British manufacturing has lost its steam, according to the UK Purchasing Managers’ Index (PMI) released yesterday, 1 August. The data showed a fall to 54 in July – the lowest level since late 2016, with uncertainty over Brexit cited as the main catalyst. The PMI was the last economic data release before the Bank of England (BoE) will set its benchmark interest rate today at 12:00 (GMT).
Economists expect the central bank will raise interest rates to 0.75 per cent, but the key will be in the number of Monetary Policy Committee members who will vote for a hike, as well as whether or not further increases are likely. A hawkish hike will boost the Pound but any gain will be short-lived, as the clouds of uncertainty over Brexit are lingering.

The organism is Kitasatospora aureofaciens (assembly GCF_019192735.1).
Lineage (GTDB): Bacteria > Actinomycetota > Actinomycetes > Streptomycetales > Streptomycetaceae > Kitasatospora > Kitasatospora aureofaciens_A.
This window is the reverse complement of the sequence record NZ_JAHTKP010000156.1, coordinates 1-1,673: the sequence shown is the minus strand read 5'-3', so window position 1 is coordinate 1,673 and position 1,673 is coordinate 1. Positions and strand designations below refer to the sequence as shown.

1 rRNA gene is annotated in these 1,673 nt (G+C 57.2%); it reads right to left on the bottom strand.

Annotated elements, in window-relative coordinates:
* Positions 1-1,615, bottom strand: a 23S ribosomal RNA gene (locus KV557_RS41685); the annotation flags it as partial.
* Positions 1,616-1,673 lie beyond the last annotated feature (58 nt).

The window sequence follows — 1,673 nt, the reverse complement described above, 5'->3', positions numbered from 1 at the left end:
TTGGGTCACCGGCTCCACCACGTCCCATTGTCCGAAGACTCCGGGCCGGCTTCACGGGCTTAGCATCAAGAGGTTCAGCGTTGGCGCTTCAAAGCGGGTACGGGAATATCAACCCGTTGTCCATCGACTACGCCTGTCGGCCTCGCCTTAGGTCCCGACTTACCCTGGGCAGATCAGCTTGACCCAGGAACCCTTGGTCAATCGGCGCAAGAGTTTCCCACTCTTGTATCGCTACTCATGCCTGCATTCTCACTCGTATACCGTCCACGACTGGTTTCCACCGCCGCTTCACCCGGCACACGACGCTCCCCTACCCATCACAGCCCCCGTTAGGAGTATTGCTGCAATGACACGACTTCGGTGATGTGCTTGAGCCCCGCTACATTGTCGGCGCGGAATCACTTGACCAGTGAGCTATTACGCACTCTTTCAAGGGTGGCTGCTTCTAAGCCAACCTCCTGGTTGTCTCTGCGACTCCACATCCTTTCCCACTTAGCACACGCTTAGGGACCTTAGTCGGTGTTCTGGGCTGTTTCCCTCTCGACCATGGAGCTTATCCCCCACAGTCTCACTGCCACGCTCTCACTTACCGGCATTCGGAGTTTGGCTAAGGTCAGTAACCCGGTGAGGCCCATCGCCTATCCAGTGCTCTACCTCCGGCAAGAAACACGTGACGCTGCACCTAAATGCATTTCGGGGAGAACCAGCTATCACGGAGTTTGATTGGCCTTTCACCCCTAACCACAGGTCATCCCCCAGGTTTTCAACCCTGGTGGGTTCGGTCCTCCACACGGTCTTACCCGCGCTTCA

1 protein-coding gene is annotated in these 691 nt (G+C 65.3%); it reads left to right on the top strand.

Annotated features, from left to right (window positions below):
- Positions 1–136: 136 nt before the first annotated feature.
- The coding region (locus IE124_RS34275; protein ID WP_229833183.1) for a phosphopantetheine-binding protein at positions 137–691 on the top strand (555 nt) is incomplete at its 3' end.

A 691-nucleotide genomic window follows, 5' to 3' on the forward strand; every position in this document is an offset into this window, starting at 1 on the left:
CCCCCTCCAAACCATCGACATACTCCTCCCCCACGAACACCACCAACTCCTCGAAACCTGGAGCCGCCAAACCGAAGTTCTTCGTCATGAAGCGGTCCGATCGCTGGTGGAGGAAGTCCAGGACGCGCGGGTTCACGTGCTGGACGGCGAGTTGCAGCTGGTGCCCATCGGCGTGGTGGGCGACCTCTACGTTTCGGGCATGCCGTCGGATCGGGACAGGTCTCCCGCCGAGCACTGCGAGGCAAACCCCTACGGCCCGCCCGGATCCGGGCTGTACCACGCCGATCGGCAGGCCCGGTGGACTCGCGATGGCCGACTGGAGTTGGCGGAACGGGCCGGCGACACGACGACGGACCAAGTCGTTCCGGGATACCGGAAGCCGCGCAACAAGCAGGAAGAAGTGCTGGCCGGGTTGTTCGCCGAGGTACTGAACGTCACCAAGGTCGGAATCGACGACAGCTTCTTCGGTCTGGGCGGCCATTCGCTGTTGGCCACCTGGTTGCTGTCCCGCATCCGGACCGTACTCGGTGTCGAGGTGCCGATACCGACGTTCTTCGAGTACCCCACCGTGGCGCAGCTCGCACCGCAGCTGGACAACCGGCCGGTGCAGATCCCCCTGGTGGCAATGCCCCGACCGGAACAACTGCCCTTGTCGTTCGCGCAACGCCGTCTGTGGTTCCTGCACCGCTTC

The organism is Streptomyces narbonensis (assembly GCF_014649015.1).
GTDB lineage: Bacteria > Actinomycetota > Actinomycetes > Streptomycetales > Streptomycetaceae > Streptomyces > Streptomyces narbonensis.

Meanwhile, the Federal Reserve (Fed) left interest rates unchanged but suggested a possibility of a hike in September. Highlighting the robust growth of the US economy, the Fed was optimistic based on a range of “strong” economic indicators. The Dollar Index rallied and rose by more than 0.5 per cent to 94.82.
But warning signs are flashing for global trade. US President Donald Trump has asked Trade Representative Robert Lighthizer to consider increasing the planned tariffs on imports from China from the originally planned 10 per cent to 25 per cent. Following the news, futures on the US S&P 500 stock market dropped by 1 per cent.